Monday, September 20, 2004

Which Choice Is Worse?

No, it's not the presidential race, it's the general election for Maricopa County Attorney, the county's chief legal officer and prosecutor.

I'm not quite sure I understood the headline my editor gave me when the column ran yesterday. Don Harris may have been a Republican until the day before he filed to run for County Attorney as a Democrat, but he still needed more of us Democratic voters to support him than his opponent. So I'd have written "Voters picked pair," but when I guess you get Viagra jokes into the Tribune, you can't be too picky. I couldn't get the accent in Jesús Cristos in the paper, however. Must be that conservative East Valley thing.

East Valley Tribune, Sep. 19, 2004

The election is still six weeks away, and I’m already dreading having to vote for a new Maricopa County Attorney. Only the collective majestic wisdom of the less than one-fifth of eligible voters who bothered to cast ballots in the primary election could choose a general election matchup this dreary.

You have to feel sorry for Andrew Pacheco, who did about everything he could, and still came in third in the GOP primary. He ran a serious campaign and got the endorsement of both incumbent Republican U.S. Senators and the other daily newspaper. But, seriously, what chance does a guy named Pacheco have in a Maricopa County GOP primary? Jesús Cristos himself would need to change his name to something much more Anglo to have, yes, a prayer with that crowd.

(That’s assuming they also wouldn’t find “Jesus Christ” too foreign-sounding a name, and could look past his unfortunate public statements in favor of helping the poor and infirm. Any competent political consultant would know that Jesus could do so much better politically if only he would change his name to something like “Buck” or “Joe” and start preaching about turning our backs on illegal immigrants. You’ll never win any elections around here fretting about the least among us. Forget faith, hope, and charity; it’s tax cuts 24/7 if you actually want to win.)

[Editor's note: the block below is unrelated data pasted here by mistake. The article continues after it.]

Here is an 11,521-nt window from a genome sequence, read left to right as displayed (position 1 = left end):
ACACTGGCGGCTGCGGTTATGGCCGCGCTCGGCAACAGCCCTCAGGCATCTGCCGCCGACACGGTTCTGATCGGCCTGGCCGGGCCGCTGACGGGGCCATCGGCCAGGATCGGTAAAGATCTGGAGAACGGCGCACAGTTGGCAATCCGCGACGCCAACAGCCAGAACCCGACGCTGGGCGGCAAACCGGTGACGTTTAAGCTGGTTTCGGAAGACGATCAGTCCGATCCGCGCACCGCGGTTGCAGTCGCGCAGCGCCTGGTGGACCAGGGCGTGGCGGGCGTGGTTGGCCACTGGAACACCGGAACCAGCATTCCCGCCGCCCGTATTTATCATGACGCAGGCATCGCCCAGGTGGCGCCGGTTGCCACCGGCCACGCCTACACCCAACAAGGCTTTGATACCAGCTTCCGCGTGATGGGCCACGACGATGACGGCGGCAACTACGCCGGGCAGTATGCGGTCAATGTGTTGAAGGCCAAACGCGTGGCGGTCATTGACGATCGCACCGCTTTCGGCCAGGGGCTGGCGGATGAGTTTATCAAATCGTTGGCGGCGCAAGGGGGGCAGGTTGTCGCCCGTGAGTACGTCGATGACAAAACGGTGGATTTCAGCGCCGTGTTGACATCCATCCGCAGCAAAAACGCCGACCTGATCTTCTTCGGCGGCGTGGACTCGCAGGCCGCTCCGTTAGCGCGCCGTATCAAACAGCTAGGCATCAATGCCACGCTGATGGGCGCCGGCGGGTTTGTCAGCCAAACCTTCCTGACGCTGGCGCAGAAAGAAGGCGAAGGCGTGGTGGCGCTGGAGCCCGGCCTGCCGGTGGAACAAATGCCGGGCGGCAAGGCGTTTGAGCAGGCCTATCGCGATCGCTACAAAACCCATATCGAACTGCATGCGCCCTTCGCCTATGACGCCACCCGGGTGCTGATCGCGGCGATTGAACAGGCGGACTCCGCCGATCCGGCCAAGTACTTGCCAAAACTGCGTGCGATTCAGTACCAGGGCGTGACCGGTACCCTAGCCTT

So we get a choice in November of Andrew Thomas, the Republican who thinks the county attorney’s job is to fight abortion and illegal aliens, and Don Harris, the recently-reregistered Democrat who thinks what the county attorney’s office needs is a more creative sexual harassment policy -- because you’d have to come up with something really creative for Don Harris to consider it sexual harassment.

You also have to feel sorry for the career prosecutors, who really make the office work. After a decade of leaks, publicity-hounding, and political vendettas against the Democratic governor and the Republican sheriff, they probably were looking forward to new leadership that would focus on getting the job done right. Now we’re facing a choice between an ideological right-wing kook and a non-ideological kook, each of whom seems to have other priorities than representing the county and prosecuting crime fairly and properly.

Prosecutors will have to confirm charging decisions and plea agreements according to new standards. If Thomas is elected, defense attorneys will tell prosecutors that they can’t ask for jail time, because will keep the defendant from his regular occupation of picketing abortion clinics. “Community service” will include distributing anti-abortion fliers at churches, or guarding against those pesky Pinal County immigrants who keep crossing into Maricopa County. If Harris is elected, plea agreements will have to be reviewed at the very top, if the defendant is a babe. Defense attorneys looking for better results for their clients will file briefs accompanied by Viagra prescriptions.

Career prosecutors will have to decide if any possible shot at a judgeship is worth all that.

Media reaction to the primary results has shown an interesting bias, plus a new joke: In Arizona, what do you call a moderate Republican? A former legislator.

When the minority of Democrats active in primaries flirted with Howard Dean, pundits fretted that Democrats shouldn’t give in to their most loyal liberals, because nominating a full-throated liberal might scare moderates and swing voters. But when the minority of Republicans active in primaries chose the most conservative and right-wing candidates, that’s just the way things are.

With Republicans in full-fledged “irrational Kerry-hatred” (remember when it was supposed to be bad for Democrats to be so angry at Bush?), and with the GOP throwing moderates over the side like so much bilge water, when do the same pundits begin to fret that Republicans have moved too far to the right?

Or is it just not possible to be too far to the right these days? If so, that makes it pretty hard to find middle ground -- so don’t be surprised if the election really is a duel to drive turnout among each party’s base.

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